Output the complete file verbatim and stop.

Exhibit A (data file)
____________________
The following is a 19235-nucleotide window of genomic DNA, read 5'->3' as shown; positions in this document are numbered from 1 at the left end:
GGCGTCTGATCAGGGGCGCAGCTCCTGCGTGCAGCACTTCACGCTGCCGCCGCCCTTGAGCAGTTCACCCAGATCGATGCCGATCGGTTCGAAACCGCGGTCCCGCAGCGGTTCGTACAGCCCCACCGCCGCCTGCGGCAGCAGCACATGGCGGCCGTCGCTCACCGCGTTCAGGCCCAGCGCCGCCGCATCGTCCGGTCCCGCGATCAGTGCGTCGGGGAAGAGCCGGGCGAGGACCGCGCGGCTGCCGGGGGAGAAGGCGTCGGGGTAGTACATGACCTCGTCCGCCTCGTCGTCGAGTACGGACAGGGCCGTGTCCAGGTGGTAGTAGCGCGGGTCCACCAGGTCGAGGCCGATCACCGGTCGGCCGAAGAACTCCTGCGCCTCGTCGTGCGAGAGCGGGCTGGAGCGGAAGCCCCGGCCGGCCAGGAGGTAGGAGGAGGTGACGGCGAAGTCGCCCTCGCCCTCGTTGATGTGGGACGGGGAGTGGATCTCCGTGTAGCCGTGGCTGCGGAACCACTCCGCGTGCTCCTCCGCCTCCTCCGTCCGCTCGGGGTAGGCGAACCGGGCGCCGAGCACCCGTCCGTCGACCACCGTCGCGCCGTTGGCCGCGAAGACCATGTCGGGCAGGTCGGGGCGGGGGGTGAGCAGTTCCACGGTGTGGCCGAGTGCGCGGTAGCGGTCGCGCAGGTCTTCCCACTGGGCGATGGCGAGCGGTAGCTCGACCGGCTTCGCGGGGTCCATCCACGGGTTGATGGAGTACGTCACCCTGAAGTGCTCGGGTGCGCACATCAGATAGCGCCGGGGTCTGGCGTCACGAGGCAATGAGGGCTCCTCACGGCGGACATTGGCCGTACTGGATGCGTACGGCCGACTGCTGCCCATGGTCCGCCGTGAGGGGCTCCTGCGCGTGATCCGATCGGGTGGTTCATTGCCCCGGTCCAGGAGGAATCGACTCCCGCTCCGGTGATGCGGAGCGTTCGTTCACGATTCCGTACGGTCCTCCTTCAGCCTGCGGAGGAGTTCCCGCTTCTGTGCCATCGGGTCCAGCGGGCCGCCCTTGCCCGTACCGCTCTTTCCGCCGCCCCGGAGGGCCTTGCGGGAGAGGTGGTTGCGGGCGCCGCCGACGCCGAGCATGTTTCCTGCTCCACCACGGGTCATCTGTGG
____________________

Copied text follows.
The following is a 19235-nucleotide window of genomic DNA, read 5'->3' as shown; positions in this document are numbered from 1 at the left end:
GGCGTCTGATCAGGGGCGCAGCTCCTGCGTGCAGCACTTCACGCTGCCGCCGCCCTTGAGCAGTTCACCCAGATCGATGCCGATCGGTTCGAAACCGCGGTCCCGCAGCGGTTCGTACAGCCCCACCGCCGCCTGCGGCAGCAGCACATGGCGGCCGTCGCTCACCGCGTTCAGGCCCAGCGCCGCCGCATCGTCCGGTCCCGCGATCAGTGCGTCGGGGAAGAGCCGGGCGAGGACCGCGCGGCTGCCGGGGGAGAAGGCGTCGGGGTAGTACATGACCTCGTCCGCCTCGTCGTCGAGTACGGACAGGGCCGTGTCCAGGTGGTAGTAGCGCGGGTCCACCAGGTCGAGGCCGATCACCGGTCGGCCGAAGAACTCCTGCGCCTCGTCGTGCGAGAGCGGGCTGGAGCGGAAGCCCCGGCCGGCCAGGAGGTAGGAGGAGGTGACGGCGAAGTCGCCCTCGCCCTCGTTGATGTGGGACGGGGAGTGGATCTCCGTGTAGCCGTGGCTGCGGAACCACTCCGCGTGCTCCTCCGCCTCCTCCGTCCGCTCGGGGTAGGCGAACCGGGCGCCGAGCACCCGTCCGTCGACCACCGTCGCGCCGTTGGCCGCGAAGACCATGTCGGGCAGGTCGGGGCGGGGGGTGAGCAGTTCCACGGTGTGGCCGAGTGCGCGGTAGCGGTCGCGCAGGTCTTCCCACTGGGCGATGGCGAGCGGTAGCTCGACCGGCTTCGCGGGGTCCATCCACGGGTTGATGGAGTACGTCACCCTGAAGTGCTCGGGTGCGCACATCAGATAGCGCCGGGGTCTGGCGTCACGAGGCAATGAGGGCTCCTCACGGCGGACATTGGCCGTACTGGATGCGTACGGCCGACTGCTGCCCATGGTCCGCCGTGAGGGGCTCCTGCGCGTGATCCGATCGGGTGGTTCATTGCCCCGGTCCAGGAGGAATCGACTCCCGCTCCGGTGATGCGGAGCGTTCGTTCACGATTCCGTACGGTCCTCCTTCAGCCTGCGGAGGAGTTCCCGCTTCTGTGCCATCGGGTCCAGCGGGCCGCCCTTGCCCGTACCGCTCTTTCCGCCGCCCCGGAGGGCCTTGCGGGAGAGGTGGTTGCGGGCGCCGCCGACGCCGAGCATGTTTCCTGCTCCACCACGGGTCATCTGTGG